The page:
SEC Adoption of IFRS: An Inconvenient Truth
SEC Ignores Concerns in Roundtable Discussion
The much anticipated SEC Roundtable discussion about IFRS adoption in the U.S. has come and gone and the world is still standing. I estimate that there was a 1,000,000:1 ratio of Americans interested in the verdict in the Casey Anthony trial when compared to the results of the roundtable discussion that took place in Washington, D.C. on July 7, 2011. From what I have read, the panelists largely ignored important concerns about IFRS adoption raised by small businesses, public investors, and those claiming the costs of implementation outweigh any benefits to be derived from adopting an IFRS regime in the U.S. Even the idea of "condorsement." that I have blogged about before, is not universally supported.
One consistent outspoken critic of the IFRS regime is Tom Selling. He has served a year as Academic Accounting Fellow in the Office of the Chief Accountant at the U.S. Securities and Exchange Commission and has a distinguished career in academe. Dr. Selling, a retired accounting professor, writes a popular blog on financial accounting -- "The Accounting Onion." Tom attended the roundtable and writes about his perceptions of its accomplishments in his blog, I highly recommend reading it for an insightful view of the shortcomings of the discussion and the process followed. Selling astutely questions the motives of supporters and one-sided perspective of support for IFRS adoption in the U.S. He labels followers of the SEC as “zombies” because they fail to think independently about the problems of IFRS adoption and seem to have drunk the adoption/condorsement cool-aid. He points to the Certified Financial Analysts (CFA), a group with 70-percent non-US. membership, as a strong endorser of IFRS but without details of membership support to back it up . The CFA’s blind endorsement of condorsement (sorry, I couldn’t resist) seems motivated by the largely international membership that practice in countries that have adopted IFRS as their global reporting standards.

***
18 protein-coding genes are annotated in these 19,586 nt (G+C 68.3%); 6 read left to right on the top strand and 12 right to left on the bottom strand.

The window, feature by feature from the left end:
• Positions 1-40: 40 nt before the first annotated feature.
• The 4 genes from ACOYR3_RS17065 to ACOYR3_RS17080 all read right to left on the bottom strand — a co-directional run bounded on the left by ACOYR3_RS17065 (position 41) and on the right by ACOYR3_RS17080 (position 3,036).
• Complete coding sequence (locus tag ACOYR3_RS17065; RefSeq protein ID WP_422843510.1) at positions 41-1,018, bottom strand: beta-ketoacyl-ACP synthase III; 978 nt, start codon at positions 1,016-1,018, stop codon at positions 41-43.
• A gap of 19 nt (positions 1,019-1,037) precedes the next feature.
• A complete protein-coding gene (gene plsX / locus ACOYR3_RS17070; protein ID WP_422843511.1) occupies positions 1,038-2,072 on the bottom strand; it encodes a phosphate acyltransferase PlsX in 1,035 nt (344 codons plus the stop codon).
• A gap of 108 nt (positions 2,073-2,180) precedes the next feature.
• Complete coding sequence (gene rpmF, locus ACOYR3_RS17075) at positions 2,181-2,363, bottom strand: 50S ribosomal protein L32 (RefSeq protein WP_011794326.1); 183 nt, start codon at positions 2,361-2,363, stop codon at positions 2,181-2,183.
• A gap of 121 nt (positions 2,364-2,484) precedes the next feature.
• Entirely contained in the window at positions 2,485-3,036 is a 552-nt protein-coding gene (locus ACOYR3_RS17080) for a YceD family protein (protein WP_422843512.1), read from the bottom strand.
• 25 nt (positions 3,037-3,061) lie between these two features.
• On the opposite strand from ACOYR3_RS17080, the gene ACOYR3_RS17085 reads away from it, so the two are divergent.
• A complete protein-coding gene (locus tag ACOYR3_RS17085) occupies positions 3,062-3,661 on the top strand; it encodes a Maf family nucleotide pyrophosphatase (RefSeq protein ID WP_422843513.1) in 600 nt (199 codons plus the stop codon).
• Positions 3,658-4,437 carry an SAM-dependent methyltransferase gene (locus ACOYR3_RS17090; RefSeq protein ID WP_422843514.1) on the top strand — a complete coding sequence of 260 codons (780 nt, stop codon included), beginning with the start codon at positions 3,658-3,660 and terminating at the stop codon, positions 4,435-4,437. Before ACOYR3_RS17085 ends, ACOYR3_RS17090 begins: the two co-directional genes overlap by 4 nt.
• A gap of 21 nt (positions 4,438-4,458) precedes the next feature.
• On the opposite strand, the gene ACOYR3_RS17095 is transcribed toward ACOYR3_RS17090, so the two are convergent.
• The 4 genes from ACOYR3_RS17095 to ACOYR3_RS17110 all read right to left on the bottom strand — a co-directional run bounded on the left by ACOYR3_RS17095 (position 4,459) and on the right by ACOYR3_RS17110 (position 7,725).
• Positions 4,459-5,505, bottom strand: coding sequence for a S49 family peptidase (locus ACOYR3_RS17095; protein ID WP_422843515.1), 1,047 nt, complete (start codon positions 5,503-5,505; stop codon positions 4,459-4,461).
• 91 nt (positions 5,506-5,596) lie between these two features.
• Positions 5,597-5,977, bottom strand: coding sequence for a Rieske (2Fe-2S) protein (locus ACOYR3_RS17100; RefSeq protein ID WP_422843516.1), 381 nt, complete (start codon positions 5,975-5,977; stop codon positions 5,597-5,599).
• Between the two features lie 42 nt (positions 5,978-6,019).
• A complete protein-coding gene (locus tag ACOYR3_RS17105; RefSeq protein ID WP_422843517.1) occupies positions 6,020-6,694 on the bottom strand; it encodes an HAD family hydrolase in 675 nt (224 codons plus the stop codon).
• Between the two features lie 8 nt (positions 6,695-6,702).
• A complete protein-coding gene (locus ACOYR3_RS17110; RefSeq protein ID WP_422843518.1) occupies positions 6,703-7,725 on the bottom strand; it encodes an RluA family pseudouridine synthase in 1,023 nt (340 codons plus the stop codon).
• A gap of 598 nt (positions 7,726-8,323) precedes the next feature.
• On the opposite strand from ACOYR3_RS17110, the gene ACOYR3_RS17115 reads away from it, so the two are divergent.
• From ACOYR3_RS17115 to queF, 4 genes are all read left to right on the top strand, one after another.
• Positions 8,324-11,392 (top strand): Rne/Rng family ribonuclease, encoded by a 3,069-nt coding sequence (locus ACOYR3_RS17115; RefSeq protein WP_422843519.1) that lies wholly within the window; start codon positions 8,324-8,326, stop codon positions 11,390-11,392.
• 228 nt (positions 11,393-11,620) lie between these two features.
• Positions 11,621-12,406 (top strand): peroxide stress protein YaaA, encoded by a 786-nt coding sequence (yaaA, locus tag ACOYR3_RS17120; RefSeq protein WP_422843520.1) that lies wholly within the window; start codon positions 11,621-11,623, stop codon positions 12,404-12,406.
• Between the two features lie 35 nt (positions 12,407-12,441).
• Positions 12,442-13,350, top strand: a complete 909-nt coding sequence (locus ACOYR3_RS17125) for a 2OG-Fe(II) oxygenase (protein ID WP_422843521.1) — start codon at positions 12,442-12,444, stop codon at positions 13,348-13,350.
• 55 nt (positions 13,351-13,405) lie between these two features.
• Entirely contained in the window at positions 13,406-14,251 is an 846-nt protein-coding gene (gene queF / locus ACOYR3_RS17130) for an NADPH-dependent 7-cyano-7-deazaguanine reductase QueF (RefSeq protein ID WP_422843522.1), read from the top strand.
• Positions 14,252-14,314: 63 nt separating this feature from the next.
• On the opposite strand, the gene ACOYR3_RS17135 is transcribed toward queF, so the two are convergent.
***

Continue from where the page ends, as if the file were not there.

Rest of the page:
Selling praises Gaylen Hansen, the NASBA representative, who “shot down every stated reason and unsupported assertion for incorporating IFRS into GAAP into oblivion.” Here is a summary of Hansen’s concerns:
- The SEC hasn’t established that IFRS itself is at least better than U.S. GAAP, if not far superior, to justify such a radical change with so many unknown (and uninvestigated) variables.
- The notion that one version of IFRS (i.e., the Holy Grail) has been gaining currency in the rest of the world is a myth. The claim that over 120 countries worldwide have adopted IFRS issued by the International Accounting Standards Board is simply not true. He points to Canada where some of the companies are not doing anything other than wrapping the IFRS name around Canadian GAAP, and conversion to IFRS was extremely costly, and without benefit.
- Adoption of IFRS in the U.S. has become a political issue as IFRS-supporters, especially in the European Community, pressure U.S. regulators to climb aboard the IFRS bandwagon.
- Finally, Hansen contends that: "I have never had a lender or investor request international standards. I have never even heard of such pleas. On the contrary, the call for IFRS always seems to be from the suppliers [of financial statements], primarily large multinationals and international accounting firms."
What is the future of IFRS adoption/conversion/condorsement in the U.S.? I’m not sure but one thing I can tell you is the uncertainty does not help the goal of integrating IFRS into the accounting curriculum at hundreds of colleges and universities. The SEC seems to be following the time-honored practice in the U.S. of kicking the can down the road. The problem is too many universities are happy to put off the decision about when to incorporate IFRS into the curriculum and the efficacy of developing a stand-alone course in international accounting. Even if you are against IFRS adoption in the U.S. or even the idea of condorsement, the SEC needs to act as quickly as possible to make a final decision to bring certainty to the issue. If sanctioning IFRS in some form or another is to be the final decision, then make it now and establish a reasonable time table so that accounting faculty have the ammunition they need to approach college and university administrators to gain their support for any resources that may be needed to implement IFRS coverage into the curricdulum.
Blog posted by Steven Mintz, aka Ethics Sage, on July 14, 2011